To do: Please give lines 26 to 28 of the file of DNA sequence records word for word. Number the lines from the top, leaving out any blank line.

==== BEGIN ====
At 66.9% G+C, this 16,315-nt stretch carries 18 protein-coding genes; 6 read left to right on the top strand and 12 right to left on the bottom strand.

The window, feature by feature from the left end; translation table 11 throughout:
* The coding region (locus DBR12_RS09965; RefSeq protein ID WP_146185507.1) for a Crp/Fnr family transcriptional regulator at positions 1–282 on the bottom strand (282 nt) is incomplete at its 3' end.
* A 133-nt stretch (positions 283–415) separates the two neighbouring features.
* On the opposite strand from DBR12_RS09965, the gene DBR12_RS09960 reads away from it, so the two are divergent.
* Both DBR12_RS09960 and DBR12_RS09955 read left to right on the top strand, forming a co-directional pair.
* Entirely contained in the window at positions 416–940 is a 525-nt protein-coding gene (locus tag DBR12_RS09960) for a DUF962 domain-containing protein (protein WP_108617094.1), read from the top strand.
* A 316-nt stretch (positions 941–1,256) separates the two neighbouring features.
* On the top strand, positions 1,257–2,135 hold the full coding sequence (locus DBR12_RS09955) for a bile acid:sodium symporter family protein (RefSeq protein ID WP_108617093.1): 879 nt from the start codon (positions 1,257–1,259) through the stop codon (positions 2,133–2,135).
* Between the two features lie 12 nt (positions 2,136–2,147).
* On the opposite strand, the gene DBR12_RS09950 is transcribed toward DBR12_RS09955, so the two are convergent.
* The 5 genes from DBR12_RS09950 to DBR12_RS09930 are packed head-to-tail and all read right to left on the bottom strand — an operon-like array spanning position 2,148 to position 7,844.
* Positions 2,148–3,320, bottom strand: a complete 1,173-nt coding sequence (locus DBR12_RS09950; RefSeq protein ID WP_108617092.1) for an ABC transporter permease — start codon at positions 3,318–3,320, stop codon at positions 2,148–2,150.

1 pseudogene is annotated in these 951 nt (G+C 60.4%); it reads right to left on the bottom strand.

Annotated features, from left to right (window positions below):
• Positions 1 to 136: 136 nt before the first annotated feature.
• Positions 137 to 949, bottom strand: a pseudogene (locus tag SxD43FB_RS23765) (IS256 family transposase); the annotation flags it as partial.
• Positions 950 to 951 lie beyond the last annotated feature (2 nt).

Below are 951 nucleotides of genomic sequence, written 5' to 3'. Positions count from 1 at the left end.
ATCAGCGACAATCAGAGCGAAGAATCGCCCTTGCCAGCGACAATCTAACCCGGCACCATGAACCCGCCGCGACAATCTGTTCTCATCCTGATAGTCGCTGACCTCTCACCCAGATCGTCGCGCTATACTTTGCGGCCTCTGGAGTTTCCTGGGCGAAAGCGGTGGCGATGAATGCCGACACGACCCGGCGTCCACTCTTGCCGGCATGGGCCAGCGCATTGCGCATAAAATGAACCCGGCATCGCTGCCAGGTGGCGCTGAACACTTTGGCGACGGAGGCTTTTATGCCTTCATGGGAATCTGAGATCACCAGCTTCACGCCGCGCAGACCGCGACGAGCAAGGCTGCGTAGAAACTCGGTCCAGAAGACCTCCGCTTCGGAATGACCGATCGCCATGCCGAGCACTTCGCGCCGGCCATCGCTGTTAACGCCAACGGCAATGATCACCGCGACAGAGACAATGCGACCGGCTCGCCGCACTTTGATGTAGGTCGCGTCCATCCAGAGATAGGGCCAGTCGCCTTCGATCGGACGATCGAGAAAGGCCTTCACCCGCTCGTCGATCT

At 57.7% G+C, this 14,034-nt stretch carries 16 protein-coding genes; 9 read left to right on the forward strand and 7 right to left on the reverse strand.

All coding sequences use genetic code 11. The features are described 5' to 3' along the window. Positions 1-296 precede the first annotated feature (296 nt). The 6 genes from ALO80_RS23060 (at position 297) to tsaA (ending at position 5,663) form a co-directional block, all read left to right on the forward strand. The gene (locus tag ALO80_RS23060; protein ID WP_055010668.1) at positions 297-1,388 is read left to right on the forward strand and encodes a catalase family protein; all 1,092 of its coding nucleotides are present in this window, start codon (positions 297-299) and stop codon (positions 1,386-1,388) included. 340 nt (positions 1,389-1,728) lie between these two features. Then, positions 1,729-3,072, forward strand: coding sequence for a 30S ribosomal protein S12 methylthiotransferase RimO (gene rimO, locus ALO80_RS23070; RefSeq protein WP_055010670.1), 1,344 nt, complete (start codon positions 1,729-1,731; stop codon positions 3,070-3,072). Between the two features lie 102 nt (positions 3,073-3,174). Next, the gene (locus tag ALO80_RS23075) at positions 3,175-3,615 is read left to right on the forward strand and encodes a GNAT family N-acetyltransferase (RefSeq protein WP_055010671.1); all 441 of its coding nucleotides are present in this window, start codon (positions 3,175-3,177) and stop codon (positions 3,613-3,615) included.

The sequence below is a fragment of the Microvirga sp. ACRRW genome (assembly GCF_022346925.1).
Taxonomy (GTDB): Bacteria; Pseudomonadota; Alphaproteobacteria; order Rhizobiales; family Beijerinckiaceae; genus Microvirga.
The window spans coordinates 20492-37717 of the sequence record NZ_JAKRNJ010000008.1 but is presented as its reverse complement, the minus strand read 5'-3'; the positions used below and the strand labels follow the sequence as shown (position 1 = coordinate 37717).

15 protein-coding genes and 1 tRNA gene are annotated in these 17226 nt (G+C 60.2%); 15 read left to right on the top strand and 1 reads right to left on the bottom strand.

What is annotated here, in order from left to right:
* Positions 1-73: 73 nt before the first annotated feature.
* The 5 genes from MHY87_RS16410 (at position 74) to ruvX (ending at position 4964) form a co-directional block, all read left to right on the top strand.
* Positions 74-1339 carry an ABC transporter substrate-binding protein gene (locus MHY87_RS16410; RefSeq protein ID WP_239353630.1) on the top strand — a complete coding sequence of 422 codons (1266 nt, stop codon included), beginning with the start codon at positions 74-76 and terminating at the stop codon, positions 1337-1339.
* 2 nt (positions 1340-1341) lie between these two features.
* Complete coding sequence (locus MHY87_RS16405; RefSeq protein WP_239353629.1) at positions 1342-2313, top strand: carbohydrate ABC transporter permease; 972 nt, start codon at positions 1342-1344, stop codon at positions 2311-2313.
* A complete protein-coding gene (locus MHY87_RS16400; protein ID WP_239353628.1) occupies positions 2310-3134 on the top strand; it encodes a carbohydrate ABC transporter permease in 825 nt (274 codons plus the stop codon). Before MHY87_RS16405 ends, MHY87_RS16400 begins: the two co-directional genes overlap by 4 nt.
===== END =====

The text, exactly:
15 protein-coding genes and 1 tRNA gene are annotated in these 17226 nt (G+C 60.2%); 15 read left to right on the top strand and 1 reads right to left on the bottom strand.

What is annotated here, in order from left to right:
* Positions 1-73: 73 nt before the first annotated feature.